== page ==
Up to three Additional Centre Tanks (ACTs) are now certified on the A321neo, including for ETOPS operation.
Readiness to start “Long Range” (LR) operations with launch customers of the most capable and flexible A321neo version to date – the A321LR – has moved a significant step closer with recent joint EASA and FAA approval of the aircraft to operate with up to three underfloor Additional Centre Tanks (ACTs), including for ETOPS operation.
This latest milestone is one of various A321neo capability options which when combined, allow the A321LR version to fly up to 4,000nm with 206 passengers with extra fuel stored in three ACTs, including on ETOPS routes. Moreover, the ETOPS authorisation enables up to 180 minutes single-engine diversion time, which is sufficient for performing any transatlantic route.
The A321LR’s certification includes: (a) approval of the “major change” to install up to three optional ACTs in the A321neo – with their associated new fuel management systems and lower-fuselage structural reinforcements; and (b) the approval of the A321neo’s “Airbus Cabin Flex” (ACF) option which incorporates a modified fuselage structure with new door arrangements together with a higher Maximum Take-Off Weight (MTOW) capability of up to 97 metric tonnes. It should be noted that only A321neos which have the new ACF structure can offer the 97t MTOW and the ability to install three ACTs. Previously, the A321 Family could accommodate up to two ACTs.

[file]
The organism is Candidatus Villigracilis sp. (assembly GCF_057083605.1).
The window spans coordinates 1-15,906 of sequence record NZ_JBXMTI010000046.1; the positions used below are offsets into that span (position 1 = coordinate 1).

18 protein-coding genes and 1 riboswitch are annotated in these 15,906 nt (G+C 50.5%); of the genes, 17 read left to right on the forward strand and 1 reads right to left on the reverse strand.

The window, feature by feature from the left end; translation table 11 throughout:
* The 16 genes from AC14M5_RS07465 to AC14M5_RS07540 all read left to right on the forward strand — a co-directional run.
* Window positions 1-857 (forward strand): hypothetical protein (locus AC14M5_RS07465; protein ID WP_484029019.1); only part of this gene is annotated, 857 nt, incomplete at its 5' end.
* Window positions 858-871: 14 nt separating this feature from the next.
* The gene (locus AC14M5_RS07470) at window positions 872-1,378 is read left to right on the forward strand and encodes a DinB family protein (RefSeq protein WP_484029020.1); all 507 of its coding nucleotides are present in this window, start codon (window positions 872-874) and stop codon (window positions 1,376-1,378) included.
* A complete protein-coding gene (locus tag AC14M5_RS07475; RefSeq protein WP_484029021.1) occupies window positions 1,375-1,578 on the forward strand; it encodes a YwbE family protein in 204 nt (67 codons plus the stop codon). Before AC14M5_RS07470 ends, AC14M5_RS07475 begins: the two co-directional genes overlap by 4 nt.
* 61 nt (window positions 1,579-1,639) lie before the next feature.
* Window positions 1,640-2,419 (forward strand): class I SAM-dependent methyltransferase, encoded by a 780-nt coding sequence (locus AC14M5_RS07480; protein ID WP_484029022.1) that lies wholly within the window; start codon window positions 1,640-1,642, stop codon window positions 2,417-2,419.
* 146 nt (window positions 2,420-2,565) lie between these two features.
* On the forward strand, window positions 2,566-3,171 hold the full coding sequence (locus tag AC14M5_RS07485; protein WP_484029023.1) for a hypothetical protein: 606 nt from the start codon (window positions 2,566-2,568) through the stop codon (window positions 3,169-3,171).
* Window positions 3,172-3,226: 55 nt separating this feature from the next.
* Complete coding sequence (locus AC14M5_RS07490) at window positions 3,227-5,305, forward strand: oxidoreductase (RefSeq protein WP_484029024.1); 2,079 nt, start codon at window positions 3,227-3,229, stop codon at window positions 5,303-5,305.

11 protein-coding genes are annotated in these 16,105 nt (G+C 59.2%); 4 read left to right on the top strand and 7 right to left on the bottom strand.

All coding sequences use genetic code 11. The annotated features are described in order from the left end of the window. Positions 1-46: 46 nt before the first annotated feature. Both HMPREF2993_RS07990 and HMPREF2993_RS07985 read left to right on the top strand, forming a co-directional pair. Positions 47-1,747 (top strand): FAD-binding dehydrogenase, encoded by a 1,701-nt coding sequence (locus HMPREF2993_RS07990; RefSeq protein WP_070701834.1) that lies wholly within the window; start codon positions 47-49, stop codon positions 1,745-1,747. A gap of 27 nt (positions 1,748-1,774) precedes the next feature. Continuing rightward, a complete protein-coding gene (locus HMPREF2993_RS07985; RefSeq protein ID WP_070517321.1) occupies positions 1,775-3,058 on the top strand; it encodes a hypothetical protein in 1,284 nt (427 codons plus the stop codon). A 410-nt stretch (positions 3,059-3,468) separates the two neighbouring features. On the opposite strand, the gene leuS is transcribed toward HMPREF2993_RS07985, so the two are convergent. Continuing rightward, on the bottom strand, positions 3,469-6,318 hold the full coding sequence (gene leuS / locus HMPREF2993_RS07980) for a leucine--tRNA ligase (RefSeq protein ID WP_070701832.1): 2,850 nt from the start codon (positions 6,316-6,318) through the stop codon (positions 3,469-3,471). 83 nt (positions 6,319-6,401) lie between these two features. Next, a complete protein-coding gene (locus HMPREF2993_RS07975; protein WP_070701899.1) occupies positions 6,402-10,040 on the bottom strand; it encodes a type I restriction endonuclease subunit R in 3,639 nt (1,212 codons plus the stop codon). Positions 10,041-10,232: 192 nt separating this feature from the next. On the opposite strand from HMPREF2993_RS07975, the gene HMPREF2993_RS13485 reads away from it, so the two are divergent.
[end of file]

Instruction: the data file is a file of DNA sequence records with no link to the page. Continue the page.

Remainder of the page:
While the ACF configuration will become standard for all new delivered A321neos from around 2020, the 97t MTOW capability and the ability to carry up to three ACTs will be options. For the ACTs, customers would specify prior to aircraft manufacture whether the aircraft is to be equipped with an expanded fuel management system as well as the necessary structural reinforcements to secure the underfloor ACTs.
The ability to add or remove ACTs, combined with the Airbus Cabin Flex, the 97t MTOW capability and the EASA/FAA approval to use the ACTs with ETOPS, together confer unprecedented airline flexibility for cabin layouts, seating density, cargo payload, fuel-capacity and mission routing.